How Do You Make Vegan Coq au Vin without Bacon?
Think about it for a minute… when you eat bacon (or used to eat bacon), what were the flavors and sensations that made it taste so good. Salty, savory and sweet (especially if you were into maple smoked bacon). These are flavors and sensations that can be replicated without using animal products and without a ton of fat by making a vegan bacon sauce. In fact, this recipe uses a few tablespoons of oil and that’s it. One for roasting the mushrooms and one for sautéing the onions. If you’re really counting, there’s the can of coconut milk in the polenta. All this across four servings. That’s pretty good!
To replicate bacon flavoring, I combine tamari (or soy sauce), maple syrup, balsamic vinegar, paprika and a dash of liquid smoke. This sauce is added to the vegetables in the pan and allowed to caramelize and thicken (the maple syrup and the paprika operate as thickening agents). Red wine is then added to deglaze the pan. Is your mouth watering yet?
Just a Note on Choosing Red Wine for Your Vegan Coq au Vin
If you’re not familiar with cooking with red wine, you’re in for a treat! Using red wine in a recipe enhances the flavor and aroma of the food. As it cooks down, the alcohol cooks off leaving the flavors of the wine in the food. You should bear that in mind when selecting a wine. For this recipe, I used a Côtes du Rhône. It’s a good, drinkable French wine without a big price tag – two things that are important when cooking with red wine. You don’t want to use a very expensive wine, but you do want one that you would drink on its own.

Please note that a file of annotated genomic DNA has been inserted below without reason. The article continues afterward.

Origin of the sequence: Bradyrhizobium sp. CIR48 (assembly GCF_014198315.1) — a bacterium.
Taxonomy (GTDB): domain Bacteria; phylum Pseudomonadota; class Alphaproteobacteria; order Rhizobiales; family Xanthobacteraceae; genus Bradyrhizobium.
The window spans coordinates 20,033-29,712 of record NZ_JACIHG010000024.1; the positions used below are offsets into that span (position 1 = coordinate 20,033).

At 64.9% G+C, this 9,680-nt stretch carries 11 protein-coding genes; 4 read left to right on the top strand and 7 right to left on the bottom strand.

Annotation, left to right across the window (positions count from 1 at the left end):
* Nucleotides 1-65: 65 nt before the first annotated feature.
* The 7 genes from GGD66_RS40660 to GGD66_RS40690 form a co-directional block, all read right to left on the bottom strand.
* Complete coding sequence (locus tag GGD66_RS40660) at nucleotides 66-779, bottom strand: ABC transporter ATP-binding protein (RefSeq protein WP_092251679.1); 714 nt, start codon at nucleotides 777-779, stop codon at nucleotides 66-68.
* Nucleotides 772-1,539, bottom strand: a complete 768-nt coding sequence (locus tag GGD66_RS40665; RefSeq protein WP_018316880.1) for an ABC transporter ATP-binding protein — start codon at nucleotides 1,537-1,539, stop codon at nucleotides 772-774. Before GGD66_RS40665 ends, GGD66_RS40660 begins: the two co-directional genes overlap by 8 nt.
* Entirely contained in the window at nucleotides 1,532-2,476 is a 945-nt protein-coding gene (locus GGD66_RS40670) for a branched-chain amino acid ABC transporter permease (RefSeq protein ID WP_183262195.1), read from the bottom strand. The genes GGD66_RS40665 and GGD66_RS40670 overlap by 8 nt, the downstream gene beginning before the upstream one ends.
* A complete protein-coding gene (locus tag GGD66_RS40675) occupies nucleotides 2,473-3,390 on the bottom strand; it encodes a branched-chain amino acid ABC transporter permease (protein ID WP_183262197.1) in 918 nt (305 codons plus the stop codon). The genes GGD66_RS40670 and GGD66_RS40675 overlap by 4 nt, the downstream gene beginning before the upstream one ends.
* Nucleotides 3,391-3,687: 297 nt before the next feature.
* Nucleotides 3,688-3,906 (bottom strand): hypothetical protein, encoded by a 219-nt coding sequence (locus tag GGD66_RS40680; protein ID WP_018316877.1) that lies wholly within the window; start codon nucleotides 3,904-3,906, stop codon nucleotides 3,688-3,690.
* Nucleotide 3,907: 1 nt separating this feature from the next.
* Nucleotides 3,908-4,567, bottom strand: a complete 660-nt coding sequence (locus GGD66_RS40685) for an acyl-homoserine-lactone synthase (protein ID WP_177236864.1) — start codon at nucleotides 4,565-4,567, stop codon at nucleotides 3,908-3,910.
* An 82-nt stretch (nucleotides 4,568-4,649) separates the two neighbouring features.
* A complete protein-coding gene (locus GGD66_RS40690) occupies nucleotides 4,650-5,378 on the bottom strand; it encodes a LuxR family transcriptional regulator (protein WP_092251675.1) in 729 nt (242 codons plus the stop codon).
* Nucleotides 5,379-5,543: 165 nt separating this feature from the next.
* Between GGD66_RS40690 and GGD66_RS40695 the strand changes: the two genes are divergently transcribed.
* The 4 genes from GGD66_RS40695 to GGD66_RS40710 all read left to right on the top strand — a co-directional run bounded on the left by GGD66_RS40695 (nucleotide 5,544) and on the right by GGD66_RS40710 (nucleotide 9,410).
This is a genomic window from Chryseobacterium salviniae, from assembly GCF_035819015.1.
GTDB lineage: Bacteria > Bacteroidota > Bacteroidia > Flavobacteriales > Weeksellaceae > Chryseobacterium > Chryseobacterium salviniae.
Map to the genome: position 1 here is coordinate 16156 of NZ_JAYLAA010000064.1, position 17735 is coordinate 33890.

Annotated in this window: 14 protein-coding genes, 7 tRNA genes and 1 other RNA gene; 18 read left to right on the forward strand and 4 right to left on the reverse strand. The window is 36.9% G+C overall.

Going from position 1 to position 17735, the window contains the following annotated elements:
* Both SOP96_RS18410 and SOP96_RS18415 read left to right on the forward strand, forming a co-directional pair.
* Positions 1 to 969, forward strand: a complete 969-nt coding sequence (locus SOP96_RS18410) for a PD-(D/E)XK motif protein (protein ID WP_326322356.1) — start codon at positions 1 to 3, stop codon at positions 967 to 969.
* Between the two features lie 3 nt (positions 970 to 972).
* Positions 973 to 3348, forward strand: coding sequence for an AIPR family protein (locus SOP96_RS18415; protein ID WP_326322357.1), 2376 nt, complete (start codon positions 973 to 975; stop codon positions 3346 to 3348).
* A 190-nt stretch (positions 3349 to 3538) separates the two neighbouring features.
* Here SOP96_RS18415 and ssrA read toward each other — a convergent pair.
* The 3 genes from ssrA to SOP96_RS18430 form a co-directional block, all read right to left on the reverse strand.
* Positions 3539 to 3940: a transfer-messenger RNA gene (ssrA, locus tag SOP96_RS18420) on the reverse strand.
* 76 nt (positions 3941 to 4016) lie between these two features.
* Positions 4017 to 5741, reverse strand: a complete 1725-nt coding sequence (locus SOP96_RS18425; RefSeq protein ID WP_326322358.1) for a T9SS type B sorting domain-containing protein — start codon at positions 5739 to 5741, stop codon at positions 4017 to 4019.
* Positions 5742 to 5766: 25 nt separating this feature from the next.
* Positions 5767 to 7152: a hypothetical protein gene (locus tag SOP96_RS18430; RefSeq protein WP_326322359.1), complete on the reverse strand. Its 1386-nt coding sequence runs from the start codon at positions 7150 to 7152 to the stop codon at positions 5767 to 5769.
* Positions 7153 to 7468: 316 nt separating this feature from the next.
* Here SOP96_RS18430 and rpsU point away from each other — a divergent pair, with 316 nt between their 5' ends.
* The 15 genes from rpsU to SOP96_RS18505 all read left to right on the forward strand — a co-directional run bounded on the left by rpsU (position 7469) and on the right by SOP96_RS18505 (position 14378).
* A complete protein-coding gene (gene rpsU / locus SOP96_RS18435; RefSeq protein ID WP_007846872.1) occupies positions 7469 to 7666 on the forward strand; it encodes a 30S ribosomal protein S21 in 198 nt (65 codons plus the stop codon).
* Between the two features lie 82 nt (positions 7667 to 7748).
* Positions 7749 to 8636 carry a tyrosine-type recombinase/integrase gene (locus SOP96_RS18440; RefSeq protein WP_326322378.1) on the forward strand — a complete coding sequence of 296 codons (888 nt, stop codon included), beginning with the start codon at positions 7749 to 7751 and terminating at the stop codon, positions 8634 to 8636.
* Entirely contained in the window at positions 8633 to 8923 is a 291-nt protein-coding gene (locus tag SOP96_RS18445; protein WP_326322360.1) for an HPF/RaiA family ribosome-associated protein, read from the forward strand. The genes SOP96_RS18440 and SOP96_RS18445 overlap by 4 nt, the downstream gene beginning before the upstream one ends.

Putting this Coq au Vin Recipe Together
Once all of the ingredients are in the pan, you’re free to start thinking about how you want to pair this dish. Speaking of “the pan” by the way, I used a large cast-iron skillet for this creation. This kitchen workhorse holds the heat to cook this dish all the way through, allowing the sauce to thicken as the vegetables soften.
For this recipe, I decided to serve mine over a creamy polenta. Several months ago, I worked out a recipe for vegan polenta that is richly creamy with just a hint of cheese. Of course, I don’t use either cream or cheese. My vegan polenta recipe uses unsweetened, canned coconut milk (and here, I would encourage the use of full-fat coconut milk) and nutritional yeast to mimic the ingredients used in traditional polenta. Polenta is a bit of an art, so if you’re not familiar with making it, be sure to check out my detailed instruction in my Creamy Polenta with Mushroom Ragu post.
If you’re not into polenta (what?!?), I think that this dish would be lovely over thick pasta noodles, like a pappardelle. Or, you can eat it on your own. The potatoes do add a lovely amount of starch. Whatever way you choose to serve it, garnish it with a few sprigs of fresh thyme and plenty of fresh cracked pepper. Then, look out your rearview mirror as you leave traditional Coq au Vin in the dust. You aren’t going to need it anymore.
What’s in My Kitchen to Make This Vegan Recipe Easier?
Want to know what tools and resources I keep on hand to make my vegan cooking even easier? Here’s a short list of what helped me create this blog post and recipe. For the complete list, visit my Shop where you can find the kitchen gadgets I like as well as a list of books that I recommend.